Stahl, Henri H.
Henri H. Stahl (b. 1901, Bucharest – d. 9 September 1991, Bucharest) was one of the most respected sociologists in Romania, a member of the so-called Bucharest School of Sociology, which, in the interwar period, developed under the guidance of Dimitrie Gusti the method of monographic study of villages with the help of a multidisciplinary team. At the same time cultural anthropologist, social historian, and rural sociologist, Henri H. Stahl became a key name in each of these fields. He was the son of the writer and historian Henri Stahl, who is known for his creation of an original system of shorthand and for founding the Romanian schools of graphology and palaeontology. The same family of Alsatian-Swiss origin, an unusual background even for pre-war Bucharest, produced another two very well-known intellectuals of the interwar period: the novelist Henriette Yvonne Stahl and the theoretician of social democracy Şerban Voinea, sister and half-brother respectively of Henri H. Stahl. Having graduated from the Faculty of Law in 1921, Stahl began his collaboration with the founder of Romanian sociology, Dimitrie Gusti, in 1930. As part of the famous monographic teams that roamed the villages of Romania, he made his mark as one of Gusti’s closest and most creative collaborators, working as his assistant in the Department of Sociology, Ethics, and Politics of the Faculty of Letters and Philosophy of the University of Bucharest. As a sociologist, he published numerous studies, especially about rural sociology, but also regarding methods of sociological investigation. In 1943, he moved to the newly founded Department of Rural Sociology, before going on to become head of the Department of General Sociology.
In 1948, with the full installation of the communist regime in Romania, the study of sociology was forbidden because the discipline was considered a “bourgeois subject.” Consequently, Henri H. Stahl was forced out of teaching, despite the fact that he was among the few genuine leftist intellectuals in Romania. As he himself put it, his convictions were purely theoretical and not political; in any case, their origins lay in Marxist tendencies, but not in Bolshevism: “I was convinced that historical materialism was an admirable tool of scientific research, but that was all. I wasn’t even particularly enthusiastic as a socialist. Kautskyist, Kautskyist, but I had read Bernstein too, not to mention many others as well. I was very impressed by Proudhon, by the French communist socialists; I wasn’t at all convinced that Marx was right when he said that we would inevitably arrive at a socialist society. And in any case, I wasn’t at all convinced that a socialist society would look like what the Bolsheviks wanted. I couldn’t go along with that business. […] I was up-to-date with all these debates. And I was convinced that the social democrats were right. Kautsky was for me a great teacher. […] Indeed that was one of the faults that was held against me when I was judged and put out of the Communist Party. As a social democrat, I was passed to the communists, and there I was judged and thrown out” (Rostás 2000, 14).
After being purged from the University, he had to work at the Institute of Urbanism in a marginal professional capacity, as a technical draftsman, until 1956, when he was forced to take early retirement. It was only ten years later, in 1966, after the reintroduction of sociology as a section of the Faculty of Philosophy, that he was called back to teaching. Starting from this period, he contributed to the revival of Romanian sociology, within frameworks well coordinated and controlled by the Romanian Communist Party, together with Miron Constantinescu, himself an important figure both in the political circles of the first three decades of Romanian communism and in academic circles. At the same time he had the opportunity to publish extensively on themes regarding rural sociology and research methods and techniques. Particularly deserving of mention is the volume Amintiri şi gânduri din vechea şcoală a monografiilor sociologice (Memories and thoughts from the old school of sociological monographs) (1981). This was initially rejected for publication in the format of a history of Dimitrie Gusti’s sociological school including a contribution by Traian Herseni, Stahl’s former colleague in the teams carrying out monographic studies of villages, an intellectual of the extreme right between the wars and a former political prisoner under communism. After Herseni’s death, however, Stahl managed to publish his contribution to this history in the form of a memoir under the title mentioned above. In view of this example of differentiated treatment of authors, it may be said that in the Ceaușescu period Henri H. Stahl’s pre-communist leftist convictions contributed to his rehabilitation by the regime. In 1969, he was elected a member of the Academy of Social and Political Sciences, and, from 1974 he was a corresponding member of the Romanian Academy. It was only after the fall of communism that he became a full member of that institution, in 1990. He was also a Chevalier of the Legion of Honour.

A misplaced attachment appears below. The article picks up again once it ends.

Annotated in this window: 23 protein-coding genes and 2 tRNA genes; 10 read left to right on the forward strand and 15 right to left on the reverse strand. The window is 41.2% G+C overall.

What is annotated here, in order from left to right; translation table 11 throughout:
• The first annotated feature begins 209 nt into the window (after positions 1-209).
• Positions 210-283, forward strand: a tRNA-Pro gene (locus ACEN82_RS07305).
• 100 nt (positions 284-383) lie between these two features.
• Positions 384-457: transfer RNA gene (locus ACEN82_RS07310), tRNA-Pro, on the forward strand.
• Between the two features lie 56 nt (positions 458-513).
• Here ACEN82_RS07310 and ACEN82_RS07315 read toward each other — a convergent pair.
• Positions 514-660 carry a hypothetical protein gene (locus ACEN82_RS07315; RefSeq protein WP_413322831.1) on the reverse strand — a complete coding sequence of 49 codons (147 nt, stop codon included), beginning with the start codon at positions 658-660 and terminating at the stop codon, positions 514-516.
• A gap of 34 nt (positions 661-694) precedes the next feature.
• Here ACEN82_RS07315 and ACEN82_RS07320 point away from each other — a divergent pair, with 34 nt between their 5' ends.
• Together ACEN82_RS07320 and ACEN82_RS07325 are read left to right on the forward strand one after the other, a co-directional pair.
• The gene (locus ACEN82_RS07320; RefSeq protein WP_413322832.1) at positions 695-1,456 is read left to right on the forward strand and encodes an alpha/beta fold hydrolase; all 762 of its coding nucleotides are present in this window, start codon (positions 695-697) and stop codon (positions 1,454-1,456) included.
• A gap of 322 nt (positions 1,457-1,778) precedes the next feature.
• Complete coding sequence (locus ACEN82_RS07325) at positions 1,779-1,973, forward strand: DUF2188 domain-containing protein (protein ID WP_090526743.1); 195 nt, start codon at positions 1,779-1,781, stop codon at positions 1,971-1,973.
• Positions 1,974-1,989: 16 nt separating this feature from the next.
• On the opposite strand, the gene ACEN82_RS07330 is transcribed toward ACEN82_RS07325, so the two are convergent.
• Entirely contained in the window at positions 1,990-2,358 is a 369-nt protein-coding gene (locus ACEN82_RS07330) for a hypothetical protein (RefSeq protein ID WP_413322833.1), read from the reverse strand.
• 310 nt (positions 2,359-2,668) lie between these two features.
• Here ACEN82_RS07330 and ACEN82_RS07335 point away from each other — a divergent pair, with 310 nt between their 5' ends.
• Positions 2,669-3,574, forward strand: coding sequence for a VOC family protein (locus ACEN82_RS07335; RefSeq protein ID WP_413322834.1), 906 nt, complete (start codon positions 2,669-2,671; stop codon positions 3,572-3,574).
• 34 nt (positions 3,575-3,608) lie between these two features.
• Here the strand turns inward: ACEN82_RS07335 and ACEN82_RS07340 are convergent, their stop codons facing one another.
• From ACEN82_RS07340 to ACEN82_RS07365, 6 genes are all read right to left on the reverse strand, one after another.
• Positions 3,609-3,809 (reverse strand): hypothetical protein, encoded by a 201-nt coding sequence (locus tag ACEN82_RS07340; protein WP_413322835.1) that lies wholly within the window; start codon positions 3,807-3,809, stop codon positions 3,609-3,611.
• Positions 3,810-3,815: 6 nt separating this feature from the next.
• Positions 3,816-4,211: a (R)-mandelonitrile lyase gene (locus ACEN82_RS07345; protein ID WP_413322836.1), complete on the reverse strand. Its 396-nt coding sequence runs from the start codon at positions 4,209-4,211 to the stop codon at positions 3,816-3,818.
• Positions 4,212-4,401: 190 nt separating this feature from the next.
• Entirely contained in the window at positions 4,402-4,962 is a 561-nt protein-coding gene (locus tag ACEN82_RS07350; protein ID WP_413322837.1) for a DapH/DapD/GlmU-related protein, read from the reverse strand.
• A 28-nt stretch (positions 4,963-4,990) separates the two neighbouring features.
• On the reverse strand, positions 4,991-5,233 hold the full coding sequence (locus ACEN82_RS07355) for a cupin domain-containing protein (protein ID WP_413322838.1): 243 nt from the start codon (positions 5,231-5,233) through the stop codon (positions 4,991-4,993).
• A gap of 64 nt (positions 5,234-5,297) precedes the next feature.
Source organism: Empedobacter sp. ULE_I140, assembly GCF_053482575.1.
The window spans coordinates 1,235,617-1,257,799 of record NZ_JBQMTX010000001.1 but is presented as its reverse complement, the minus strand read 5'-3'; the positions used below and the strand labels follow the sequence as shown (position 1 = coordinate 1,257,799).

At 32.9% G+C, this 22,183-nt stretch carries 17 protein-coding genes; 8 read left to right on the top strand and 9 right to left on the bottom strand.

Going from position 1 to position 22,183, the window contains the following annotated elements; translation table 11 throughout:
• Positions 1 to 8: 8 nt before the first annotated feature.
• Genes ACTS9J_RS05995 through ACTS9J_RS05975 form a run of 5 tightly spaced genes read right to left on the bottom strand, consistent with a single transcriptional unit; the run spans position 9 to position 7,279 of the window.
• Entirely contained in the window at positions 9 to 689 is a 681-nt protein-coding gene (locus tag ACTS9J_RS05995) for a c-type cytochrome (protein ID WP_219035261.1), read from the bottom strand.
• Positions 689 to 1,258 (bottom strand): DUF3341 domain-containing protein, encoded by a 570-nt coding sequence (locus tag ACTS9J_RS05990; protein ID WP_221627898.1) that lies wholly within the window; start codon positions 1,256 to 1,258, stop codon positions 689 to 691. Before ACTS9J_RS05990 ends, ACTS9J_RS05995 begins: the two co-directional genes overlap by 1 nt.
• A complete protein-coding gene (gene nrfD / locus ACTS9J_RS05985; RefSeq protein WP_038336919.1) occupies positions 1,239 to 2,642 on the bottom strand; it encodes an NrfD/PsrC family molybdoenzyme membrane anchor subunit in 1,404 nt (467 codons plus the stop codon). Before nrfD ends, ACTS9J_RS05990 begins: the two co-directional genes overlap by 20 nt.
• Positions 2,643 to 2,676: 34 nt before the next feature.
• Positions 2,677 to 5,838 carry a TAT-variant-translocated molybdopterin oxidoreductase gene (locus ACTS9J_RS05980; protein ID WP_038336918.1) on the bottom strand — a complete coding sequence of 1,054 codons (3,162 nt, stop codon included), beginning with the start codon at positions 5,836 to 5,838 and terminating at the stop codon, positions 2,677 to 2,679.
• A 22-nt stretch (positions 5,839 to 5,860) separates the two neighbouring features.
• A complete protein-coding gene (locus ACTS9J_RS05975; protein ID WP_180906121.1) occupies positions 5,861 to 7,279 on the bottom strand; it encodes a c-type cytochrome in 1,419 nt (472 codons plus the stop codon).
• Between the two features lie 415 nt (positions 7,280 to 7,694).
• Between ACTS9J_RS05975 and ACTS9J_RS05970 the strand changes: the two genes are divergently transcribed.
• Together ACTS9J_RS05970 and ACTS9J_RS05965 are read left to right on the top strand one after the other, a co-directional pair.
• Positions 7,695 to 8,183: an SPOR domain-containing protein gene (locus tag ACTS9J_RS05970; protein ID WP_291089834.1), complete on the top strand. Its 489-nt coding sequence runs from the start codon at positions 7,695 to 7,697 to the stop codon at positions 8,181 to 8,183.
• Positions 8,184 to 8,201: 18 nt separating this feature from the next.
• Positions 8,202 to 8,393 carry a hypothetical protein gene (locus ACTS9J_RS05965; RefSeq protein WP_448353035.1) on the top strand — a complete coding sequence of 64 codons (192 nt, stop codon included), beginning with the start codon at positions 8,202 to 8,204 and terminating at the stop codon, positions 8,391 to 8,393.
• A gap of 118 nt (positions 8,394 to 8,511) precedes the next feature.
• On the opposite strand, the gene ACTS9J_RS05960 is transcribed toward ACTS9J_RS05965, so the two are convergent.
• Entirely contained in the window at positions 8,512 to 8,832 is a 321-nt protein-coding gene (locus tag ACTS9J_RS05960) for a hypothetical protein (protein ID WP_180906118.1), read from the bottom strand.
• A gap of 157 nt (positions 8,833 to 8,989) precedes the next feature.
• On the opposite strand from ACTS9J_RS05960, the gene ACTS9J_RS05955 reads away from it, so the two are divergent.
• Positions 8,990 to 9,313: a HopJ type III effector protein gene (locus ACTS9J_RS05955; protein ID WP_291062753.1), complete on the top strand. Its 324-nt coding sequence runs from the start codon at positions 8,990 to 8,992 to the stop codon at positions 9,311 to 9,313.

- Bucharest, Romania
- Petrescu, Cristina
- Pătrăşconiu, Cristian Valeriu
Henri H. Stahl. 1981. Amintiri şi gânduri din vechea şcoală a monografiilor sociologice (Memories and thoughts from the old school of sociological monographies). Bucharest: Minerva.
Rostás, Zoltán. 2000. Monografia ca utopie: Interviuri cu Henri H.Stahl (Monograph as utopia: Interviews with Henri H. Stahl). Bucharest: Paideea.
Rostás, Zoltán, interview by Pătrăşconiu, Cristian Valeriu , September 15, 2017. COURAGE Registry Oral History Collection